[0007] FIG. 1 illustrates a drilling system including an RCD according to the present disclosure;

[0008] FIG. 2 illustrates a longitudinal cross-section of drilling fluid interacting with an embodiment of an RCD incorporating a fluid bearing according to the present disclosure;

[0009] FIG. 3 schematically illustrates an embodiment of a fluid bearing; [0010] FIG. 4 illustrates an embodiment of a piston and a cylinder having two ends with different geometry;

[0011] FIG. 5 illustrates an embodiment of a fluid chamber and a cylinder having two ends with different geometry;

[0012] FIG. 6 illustrates the movement of the fluid chamber within the cylinder of the embodiment shown in FIG. 5;

[0013] FIG. 7 illustrates a combined system of the embodiment of a piston as depicted in FIG. 4 and the embodiment of a fluid chamber as depicted in FIG. 5;

[0014] FIG. 8 illustrates an embodiment of a fluid bearing incorporating a plurality of pistons and fluid chambers in an RCD; and

[0015] FIG. 9 illustrates an embodiment of a fluid bearing incorporating a plurality of pistons and fluid chambers used in conjunction with a roller-element bearing in an RCD.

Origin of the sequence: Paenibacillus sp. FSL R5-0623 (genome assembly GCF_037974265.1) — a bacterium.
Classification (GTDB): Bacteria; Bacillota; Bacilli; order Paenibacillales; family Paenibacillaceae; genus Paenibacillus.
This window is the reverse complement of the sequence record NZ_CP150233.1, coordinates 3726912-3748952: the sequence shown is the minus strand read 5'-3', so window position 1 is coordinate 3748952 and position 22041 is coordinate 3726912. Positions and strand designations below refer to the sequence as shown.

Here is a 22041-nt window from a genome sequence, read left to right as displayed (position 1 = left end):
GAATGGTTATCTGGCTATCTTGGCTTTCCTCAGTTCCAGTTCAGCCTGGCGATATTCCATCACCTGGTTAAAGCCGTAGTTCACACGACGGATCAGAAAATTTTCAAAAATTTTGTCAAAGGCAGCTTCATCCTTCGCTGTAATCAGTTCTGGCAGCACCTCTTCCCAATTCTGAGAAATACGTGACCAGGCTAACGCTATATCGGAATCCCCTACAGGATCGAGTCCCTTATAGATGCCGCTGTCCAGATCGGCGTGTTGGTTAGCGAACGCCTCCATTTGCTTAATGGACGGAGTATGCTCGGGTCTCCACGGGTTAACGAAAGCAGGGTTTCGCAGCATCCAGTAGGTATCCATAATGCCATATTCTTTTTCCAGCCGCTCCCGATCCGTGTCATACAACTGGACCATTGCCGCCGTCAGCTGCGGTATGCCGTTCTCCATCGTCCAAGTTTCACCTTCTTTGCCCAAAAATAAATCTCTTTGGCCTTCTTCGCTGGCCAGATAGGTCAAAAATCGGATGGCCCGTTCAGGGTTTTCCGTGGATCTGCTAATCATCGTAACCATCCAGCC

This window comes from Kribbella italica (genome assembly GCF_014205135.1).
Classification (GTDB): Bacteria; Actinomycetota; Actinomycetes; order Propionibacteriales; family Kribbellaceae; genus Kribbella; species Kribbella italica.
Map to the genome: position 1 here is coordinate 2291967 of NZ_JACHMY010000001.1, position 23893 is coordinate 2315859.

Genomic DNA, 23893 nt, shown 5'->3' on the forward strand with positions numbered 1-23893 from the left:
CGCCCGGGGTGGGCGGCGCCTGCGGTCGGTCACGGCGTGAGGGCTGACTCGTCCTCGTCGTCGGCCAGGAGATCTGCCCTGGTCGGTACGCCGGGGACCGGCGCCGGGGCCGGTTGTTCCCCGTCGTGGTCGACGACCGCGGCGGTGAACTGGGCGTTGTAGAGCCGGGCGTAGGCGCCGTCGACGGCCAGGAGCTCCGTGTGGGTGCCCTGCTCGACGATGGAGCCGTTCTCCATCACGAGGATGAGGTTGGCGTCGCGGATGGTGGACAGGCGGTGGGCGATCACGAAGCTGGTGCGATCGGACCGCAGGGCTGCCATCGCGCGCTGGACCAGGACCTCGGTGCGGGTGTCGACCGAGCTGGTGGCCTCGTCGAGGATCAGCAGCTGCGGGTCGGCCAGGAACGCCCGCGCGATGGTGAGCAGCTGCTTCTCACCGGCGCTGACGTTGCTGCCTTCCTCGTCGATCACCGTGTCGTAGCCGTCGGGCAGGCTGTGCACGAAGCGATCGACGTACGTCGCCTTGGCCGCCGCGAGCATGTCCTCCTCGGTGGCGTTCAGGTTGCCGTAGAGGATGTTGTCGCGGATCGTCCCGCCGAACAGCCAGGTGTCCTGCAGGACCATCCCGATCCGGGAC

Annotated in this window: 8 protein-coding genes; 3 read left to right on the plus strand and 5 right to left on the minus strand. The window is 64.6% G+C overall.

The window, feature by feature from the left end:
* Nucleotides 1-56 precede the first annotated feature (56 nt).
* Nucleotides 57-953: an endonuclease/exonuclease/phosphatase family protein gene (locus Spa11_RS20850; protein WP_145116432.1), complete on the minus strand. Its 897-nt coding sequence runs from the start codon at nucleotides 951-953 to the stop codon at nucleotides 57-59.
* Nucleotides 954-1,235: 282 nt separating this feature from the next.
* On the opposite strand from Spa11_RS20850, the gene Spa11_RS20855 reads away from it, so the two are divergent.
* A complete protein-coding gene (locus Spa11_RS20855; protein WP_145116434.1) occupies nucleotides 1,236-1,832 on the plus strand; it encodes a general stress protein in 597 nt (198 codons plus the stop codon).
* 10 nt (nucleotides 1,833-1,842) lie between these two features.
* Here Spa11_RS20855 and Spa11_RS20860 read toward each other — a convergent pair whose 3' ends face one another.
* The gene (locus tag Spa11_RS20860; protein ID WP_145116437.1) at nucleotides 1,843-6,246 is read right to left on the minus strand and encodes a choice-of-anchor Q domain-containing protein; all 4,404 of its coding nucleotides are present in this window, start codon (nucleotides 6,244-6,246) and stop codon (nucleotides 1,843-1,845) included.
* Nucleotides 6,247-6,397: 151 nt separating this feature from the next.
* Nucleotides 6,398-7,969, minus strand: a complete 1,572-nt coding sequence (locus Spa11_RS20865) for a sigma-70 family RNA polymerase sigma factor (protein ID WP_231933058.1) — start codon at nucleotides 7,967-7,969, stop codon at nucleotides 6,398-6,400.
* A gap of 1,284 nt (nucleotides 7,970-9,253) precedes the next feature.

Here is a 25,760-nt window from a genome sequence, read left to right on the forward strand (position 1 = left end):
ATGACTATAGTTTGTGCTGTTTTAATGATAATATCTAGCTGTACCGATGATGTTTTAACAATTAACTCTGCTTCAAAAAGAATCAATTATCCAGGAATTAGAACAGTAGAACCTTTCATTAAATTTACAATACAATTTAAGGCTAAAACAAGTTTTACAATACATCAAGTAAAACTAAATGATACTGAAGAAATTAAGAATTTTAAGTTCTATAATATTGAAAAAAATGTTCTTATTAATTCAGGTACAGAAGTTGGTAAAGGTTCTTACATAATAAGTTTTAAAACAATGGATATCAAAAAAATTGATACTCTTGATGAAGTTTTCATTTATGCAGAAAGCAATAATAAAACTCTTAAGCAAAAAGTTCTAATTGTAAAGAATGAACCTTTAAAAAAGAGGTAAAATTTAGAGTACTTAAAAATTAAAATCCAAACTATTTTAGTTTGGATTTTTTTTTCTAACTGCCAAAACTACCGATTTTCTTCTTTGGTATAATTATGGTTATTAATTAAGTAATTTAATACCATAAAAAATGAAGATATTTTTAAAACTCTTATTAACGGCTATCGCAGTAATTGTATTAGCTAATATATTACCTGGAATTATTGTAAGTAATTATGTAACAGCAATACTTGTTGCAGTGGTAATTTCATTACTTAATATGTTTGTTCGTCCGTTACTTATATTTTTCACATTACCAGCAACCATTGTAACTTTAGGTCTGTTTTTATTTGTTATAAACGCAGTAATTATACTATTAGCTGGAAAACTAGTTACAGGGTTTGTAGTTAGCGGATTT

DETAILED DESCRIPTION

[0016] One or more specific embodiments of the present disclosure will be described below. These described embodiments are examples of the presently disclosed techniques. Additionally, in an effort to provide a concise description of these embodiments, not all features of an actual implementation may be described in the specification. It should be appreciated that in the development of any such actual implementation, as in any engineering or design project, numerous implementation-specific decisions will be made to achieve the developers' specific goals, such as compliance with system-related and business-related constraints, which may vary from one implementation to another. Moreover, it should be appreciated that such a development effort might be complex and time consuming, but would nevertheless be a routine undertaking of design, fabrication, and manufacture for those of ordinary skill having the benefit of this disclosure.

[0017] When introducing elements of various embodiments of the present disclosure, the articles "a," "an," and "the" are intended to mean that there are one or more of the elements. The terms "comprising," "including," and "having" are intended to be inclusive and mean that there may be additional elements other than the listed elements. Additionally, it should be understood that references to "one embodiment" or "an embodiment" of the present disclosure are not intended to be interpreted as excluding the existence of additional embodiments that also incorporate the recited features.

[0018] This disclosure generally relates to a rotating control device